Blood pressure targets should change for type 1 diabetes, say US researchers

Jack Woodfield
Wed, 26 Jun 2019
Blood pressure targets should change for type 1 diabetes, say US researchers
Blood pressure targets should be changed in a bid to prevent a type of heart disease in people with type 1 diabetes, US researchers have said.

A US study team followed more than 600 people for 25 years to see if they could find a pattern linking current blood pressure targets and coronary artery disease.

Participants were recruited via the Children's Hospital of Pittsburgh after they had been diagnosed with type 1 diabetes at the age of 17 or younger. The average time since diagnosis was 19 years.

The team, from the University of Pittsburgh in Pennsylvania, looked at different blood pressure targets, ranging from 110-140 mmHg systolic and from 60-90 mmHg diastolic.

Uniquely, the trial looked at time-weighted blood pressure measurements which means the long-term effect of blood pressure was taken into account.

The research team discovered that 120/80 mmHg was the optimal cut-off point, and those who had blood pressure equal or lower to this figure had a twofold decreased risk of developing coronary artery disease.

NICE's blood pressure guidelines for adults with type 1 diabetes in the UK state that "intervention levels for recommending blood pressure management should be 135/85 mmHg unless the adult with type 1 diabetes has albuminuria or two or more features of metabolic syndrome, in which case it should be 130/80 mmHg".

In the US, the American Diabetes Association's (ADA) Standards of Care state the blood pressure target for adults with type 1 diabetes should be 140/90 mmHg and 130/80 mmHg for those who already have cardiovascular disease.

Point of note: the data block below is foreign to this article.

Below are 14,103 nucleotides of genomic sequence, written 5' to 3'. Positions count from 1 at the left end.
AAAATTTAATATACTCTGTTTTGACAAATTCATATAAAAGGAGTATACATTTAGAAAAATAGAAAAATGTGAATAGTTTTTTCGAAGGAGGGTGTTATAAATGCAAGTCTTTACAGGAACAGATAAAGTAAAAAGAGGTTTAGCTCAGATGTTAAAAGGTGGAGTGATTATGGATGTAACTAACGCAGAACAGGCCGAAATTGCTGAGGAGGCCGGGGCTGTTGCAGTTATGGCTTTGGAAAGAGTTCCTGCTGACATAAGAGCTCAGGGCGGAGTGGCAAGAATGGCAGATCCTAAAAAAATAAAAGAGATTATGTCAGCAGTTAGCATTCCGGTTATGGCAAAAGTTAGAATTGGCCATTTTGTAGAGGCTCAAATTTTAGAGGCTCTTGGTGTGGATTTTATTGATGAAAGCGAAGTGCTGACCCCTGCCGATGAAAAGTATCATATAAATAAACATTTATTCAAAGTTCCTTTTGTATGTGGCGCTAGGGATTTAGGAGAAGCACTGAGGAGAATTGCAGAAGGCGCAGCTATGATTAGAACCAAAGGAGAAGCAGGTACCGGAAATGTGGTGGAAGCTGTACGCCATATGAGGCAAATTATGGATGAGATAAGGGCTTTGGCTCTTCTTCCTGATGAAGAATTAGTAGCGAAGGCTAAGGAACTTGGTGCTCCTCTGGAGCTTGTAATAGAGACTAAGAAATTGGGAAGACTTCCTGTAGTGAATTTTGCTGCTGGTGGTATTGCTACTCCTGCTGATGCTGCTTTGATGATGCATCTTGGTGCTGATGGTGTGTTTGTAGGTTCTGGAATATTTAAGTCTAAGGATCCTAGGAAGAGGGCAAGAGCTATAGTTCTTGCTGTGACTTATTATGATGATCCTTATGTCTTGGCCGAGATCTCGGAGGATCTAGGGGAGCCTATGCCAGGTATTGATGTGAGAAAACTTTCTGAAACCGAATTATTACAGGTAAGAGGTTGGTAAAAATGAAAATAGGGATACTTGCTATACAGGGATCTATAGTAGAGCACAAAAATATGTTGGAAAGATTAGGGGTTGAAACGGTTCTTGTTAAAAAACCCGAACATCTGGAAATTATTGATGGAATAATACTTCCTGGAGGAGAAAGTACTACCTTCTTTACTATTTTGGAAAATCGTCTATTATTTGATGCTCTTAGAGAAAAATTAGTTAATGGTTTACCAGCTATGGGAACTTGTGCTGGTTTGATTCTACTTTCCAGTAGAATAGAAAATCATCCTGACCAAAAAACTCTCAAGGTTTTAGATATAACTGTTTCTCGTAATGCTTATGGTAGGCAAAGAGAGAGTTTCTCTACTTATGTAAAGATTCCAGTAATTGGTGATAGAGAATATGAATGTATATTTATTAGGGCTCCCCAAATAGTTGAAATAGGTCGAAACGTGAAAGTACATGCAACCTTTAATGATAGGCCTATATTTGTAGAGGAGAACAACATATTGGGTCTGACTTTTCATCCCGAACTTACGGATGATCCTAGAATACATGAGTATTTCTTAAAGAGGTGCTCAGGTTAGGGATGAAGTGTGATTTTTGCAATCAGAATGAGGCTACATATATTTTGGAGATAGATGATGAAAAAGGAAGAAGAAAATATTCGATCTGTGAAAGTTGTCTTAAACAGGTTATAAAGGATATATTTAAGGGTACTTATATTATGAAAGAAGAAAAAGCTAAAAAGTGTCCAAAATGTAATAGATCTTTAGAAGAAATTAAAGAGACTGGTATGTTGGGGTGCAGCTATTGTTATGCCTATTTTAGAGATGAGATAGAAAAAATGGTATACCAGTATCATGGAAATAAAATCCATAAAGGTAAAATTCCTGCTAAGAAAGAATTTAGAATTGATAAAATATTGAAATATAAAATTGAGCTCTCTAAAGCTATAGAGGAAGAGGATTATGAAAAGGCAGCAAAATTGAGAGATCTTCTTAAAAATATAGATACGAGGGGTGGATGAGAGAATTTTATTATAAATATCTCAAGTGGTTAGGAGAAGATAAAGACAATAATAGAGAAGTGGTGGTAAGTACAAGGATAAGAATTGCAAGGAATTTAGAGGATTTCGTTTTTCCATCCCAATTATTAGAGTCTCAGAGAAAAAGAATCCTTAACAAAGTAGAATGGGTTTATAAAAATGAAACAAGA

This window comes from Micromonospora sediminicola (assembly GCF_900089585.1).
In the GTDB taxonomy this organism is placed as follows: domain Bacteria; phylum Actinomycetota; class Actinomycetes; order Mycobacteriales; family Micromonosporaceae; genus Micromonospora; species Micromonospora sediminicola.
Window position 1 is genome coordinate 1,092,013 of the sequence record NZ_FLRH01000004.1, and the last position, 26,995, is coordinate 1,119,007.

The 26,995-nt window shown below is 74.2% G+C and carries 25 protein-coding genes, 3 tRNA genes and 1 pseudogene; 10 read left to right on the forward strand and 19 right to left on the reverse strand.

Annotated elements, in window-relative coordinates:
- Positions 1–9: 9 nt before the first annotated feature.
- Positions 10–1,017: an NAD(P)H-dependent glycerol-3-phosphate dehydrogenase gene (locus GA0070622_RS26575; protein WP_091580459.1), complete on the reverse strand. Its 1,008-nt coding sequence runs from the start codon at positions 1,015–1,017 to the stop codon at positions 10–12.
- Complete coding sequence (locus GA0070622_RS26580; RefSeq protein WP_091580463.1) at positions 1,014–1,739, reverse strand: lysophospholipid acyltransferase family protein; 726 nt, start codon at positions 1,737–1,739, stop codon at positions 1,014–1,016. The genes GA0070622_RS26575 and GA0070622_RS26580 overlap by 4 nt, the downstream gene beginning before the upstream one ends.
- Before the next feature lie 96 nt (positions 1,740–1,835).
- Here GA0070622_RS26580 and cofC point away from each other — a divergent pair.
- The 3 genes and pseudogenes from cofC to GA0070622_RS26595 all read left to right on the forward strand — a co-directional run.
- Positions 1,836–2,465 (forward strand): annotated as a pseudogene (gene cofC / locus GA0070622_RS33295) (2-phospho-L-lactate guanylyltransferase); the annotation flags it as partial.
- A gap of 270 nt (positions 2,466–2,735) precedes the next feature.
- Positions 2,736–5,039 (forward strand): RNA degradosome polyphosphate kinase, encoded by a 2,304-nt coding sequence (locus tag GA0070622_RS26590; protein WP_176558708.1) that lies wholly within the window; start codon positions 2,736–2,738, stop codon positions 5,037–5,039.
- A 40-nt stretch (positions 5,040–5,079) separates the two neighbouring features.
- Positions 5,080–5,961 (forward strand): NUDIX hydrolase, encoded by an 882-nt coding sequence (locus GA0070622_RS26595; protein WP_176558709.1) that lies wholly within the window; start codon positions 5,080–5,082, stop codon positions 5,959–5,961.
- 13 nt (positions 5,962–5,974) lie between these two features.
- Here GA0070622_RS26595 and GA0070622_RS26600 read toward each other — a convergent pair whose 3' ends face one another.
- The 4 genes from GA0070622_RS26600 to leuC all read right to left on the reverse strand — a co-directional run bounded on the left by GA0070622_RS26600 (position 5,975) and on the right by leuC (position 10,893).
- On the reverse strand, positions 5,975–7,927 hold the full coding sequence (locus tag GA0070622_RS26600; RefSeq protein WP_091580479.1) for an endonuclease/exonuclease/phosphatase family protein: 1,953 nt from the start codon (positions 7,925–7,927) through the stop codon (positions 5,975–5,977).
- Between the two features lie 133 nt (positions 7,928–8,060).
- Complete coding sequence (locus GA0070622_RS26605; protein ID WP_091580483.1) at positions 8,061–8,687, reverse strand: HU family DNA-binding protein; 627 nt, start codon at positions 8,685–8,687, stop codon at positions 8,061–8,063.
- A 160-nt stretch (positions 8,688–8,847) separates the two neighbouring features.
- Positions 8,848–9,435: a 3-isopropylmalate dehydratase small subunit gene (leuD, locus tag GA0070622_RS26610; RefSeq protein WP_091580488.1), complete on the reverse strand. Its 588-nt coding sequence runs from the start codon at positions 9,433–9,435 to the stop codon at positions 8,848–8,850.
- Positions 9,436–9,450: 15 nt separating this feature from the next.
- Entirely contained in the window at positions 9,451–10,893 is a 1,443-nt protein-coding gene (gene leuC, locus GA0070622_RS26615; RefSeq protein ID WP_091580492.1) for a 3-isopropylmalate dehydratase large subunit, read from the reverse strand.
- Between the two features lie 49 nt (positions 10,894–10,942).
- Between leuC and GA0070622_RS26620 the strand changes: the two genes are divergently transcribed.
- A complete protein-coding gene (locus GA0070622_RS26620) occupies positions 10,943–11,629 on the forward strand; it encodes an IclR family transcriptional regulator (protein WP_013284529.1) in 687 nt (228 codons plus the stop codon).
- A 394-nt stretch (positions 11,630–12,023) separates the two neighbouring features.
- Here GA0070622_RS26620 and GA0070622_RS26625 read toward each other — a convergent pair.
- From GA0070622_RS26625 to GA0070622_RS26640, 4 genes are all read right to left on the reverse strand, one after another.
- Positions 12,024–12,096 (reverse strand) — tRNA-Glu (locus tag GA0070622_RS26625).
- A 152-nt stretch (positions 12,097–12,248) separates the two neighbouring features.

At the 79th ADA Scientific Sessions in San Francisco, California co-researcher Trevor Orchard highlighted that the children's target is 120/80, claiming that it is "non-representative of the risk change" for this goal to rise to 140/90 after the age of 21.

"Our researchers were intrigued by the findings suggesting that blood pressure and glycemia are similarly important for cardiovascular risk prediction in this type 1 diabetes patient group," said lead study author Jingchuan Guo, postdoctoral fellow at the Center for Pharmaceutical Policy and Policy at the University.

"Since blood pressure control is likely to be as important as glucose control for cardiovascular risk prevention in people with type 1 diabetes, the initial treatment focus should be on glucose control, when HbA1c is very high, but as HbA1c approaches the high-normal range, an increasing focus on blood pressure becomes critical."

People with type 1 diabetes can keep blood pressure under control by eating a healthy diet low in sugar, maintaining healthy blood glucose levels, getting regular exercise, avoiding smoking and cutting down on alcohol.
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